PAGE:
If you need a break from talk of the coronavirus, stock market crash, and politics, I highly recommend Season 10 of Larry David’s Curb Your Enthusiasm. Once you get past cringing at Larry’s social fumbles, it’s great entertainment. As he always has, in Season 10, Larry takes on the problems and annoyances of everyday life in a laugh-out-loud way. In fact, the most recent episode (Season 10, Episode 8) includes an Estate Planning storyline.
Here is what happens. Larry and Cheryl meet up at Jeff’s house. Cheryl tells Larry that her sister, Becky, is selling the house Larry and Cheryl gifted to her fifteen years ago. Becky is Cheryl’s down-on-her-luck sister – a self-dubbed “Princess Margaret” to Cheryl’s “Queen Elizabeth”. When Larry finds out Becky is selling the house at a profit, he gets annoyed. He tells Cheryl the profit should be his. He then goes directly to Becky and proposes another solution – he’ll recoup his investment from the sale proceeds, and she can keep the profit.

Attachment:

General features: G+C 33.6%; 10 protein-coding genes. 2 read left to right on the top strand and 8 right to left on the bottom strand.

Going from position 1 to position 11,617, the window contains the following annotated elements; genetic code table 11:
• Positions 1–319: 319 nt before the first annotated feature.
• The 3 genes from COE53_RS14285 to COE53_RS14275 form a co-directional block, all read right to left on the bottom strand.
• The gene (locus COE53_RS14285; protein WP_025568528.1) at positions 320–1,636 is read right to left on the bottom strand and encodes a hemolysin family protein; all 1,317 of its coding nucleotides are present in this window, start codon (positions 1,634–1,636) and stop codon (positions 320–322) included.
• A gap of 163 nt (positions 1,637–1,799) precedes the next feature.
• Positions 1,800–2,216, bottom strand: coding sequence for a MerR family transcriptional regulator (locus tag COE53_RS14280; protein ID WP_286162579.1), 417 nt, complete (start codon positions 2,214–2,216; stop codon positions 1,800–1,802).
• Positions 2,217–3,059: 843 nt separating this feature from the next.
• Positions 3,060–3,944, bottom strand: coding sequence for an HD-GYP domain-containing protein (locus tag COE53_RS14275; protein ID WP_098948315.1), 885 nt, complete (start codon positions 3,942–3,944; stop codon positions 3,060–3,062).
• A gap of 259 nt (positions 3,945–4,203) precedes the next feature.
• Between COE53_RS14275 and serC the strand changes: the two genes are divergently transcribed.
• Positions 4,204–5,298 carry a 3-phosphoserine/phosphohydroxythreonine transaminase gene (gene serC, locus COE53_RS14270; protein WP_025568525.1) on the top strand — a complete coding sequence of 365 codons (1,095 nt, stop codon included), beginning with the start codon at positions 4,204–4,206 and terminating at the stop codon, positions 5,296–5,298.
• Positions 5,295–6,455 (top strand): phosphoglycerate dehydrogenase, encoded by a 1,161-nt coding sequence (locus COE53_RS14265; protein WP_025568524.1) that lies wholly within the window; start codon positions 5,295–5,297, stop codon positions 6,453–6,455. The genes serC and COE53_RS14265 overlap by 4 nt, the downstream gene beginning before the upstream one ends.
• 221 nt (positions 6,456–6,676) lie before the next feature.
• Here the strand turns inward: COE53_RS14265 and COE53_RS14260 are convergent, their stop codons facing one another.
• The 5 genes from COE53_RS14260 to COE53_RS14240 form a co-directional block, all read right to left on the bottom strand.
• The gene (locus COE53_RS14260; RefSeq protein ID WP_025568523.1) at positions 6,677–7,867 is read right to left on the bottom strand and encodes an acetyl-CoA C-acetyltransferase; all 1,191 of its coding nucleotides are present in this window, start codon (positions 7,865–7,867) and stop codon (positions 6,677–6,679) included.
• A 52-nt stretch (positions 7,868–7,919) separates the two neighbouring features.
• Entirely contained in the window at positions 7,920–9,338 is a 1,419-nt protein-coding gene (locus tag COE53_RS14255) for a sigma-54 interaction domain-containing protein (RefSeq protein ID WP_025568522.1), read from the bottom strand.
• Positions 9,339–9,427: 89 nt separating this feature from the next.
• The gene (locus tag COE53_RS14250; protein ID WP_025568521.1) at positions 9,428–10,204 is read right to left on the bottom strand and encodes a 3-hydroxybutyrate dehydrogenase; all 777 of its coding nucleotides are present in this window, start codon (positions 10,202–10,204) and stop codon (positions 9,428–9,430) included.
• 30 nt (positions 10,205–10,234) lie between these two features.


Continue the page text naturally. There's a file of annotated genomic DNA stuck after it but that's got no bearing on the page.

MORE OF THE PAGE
All three women (Cheryl, Becky and Susie) argue that Larry did not retain the right to keep the profit or recoup his initial investment. “You gave it to her. It was a gift,” says Susie, brashly. The women argue with Larry on principle, but they are also right under Estate Planning law.
Presumably, Larry and Cheryl filed a gift tax return when they gifted the house to Becky. They made a completed taxable gift and deeded the house to her (or perhaps to a trust for her benefit). Larry can’t take back the gift, or any part of it, including the profit. Larry can’t have retained an interest in the house. If he had retained an interest, the gift would be incomplete. Furthermore, under Section 2036 of the Internal Revenue Code, the full value of the house would be includible in Larry’s estate on his death and subject to federal estate taxes. (California does not have a state estate tax, although many states, including Massachusetts, still do.) Because Larry has a very large estate, inclusion of the full value of the house in his estate would be a bad result. That’s not “pretty, pretty good”.
For those with substantial estates, making gifts to family members is an important estate planning strategy. We can advise you about the best way to make gifts and minimize estate taxes.